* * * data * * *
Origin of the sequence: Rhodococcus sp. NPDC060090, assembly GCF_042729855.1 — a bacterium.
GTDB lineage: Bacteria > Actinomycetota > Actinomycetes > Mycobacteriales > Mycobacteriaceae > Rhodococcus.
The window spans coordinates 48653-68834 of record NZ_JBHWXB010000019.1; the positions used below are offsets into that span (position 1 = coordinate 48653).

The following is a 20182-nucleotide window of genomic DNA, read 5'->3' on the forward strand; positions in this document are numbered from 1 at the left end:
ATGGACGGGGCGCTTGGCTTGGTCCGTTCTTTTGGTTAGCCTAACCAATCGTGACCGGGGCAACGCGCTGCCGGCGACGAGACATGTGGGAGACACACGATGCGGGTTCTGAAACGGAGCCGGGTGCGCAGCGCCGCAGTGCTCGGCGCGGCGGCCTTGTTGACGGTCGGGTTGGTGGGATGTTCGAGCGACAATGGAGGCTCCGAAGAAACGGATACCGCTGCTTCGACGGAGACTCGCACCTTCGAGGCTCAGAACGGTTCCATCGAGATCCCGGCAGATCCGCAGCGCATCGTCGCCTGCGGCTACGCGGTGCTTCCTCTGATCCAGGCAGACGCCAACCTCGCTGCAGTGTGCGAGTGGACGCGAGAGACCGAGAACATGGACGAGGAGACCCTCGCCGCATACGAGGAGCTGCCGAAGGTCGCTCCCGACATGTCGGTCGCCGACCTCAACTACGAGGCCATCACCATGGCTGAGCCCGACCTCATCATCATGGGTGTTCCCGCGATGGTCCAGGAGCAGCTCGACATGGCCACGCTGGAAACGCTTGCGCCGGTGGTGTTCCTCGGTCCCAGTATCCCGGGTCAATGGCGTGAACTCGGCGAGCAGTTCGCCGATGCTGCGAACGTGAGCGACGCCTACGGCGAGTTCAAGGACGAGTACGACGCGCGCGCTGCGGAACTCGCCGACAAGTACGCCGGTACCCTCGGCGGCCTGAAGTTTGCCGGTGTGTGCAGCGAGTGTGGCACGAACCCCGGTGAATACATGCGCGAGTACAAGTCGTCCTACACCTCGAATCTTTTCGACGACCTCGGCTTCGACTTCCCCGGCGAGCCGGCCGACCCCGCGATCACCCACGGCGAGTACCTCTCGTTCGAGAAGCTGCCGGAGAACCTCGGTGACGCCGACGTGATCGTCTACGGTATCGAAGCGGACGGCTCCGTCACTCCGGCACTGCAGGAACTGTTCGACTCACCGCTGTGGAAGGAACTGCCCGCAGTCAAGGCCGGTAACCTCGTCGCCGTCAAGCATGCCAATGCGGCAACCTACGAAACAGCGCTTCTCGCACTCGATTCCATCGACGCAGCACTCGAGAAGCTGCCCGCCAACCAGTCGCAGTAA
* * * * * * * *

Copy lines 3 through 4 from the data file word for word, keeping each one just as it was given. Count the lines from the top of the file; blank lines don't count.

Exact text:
The window spans coordinates 48653-68834 of record NZ_JBHWXB010000019.1; the positions used below are offsets into that span (position 1 = coordinate 48653).

The following is a 20182-nucleotide window of genomic DNA, read 5'->3' on the forward strand; positions in this document are numbered from 1 at the left end: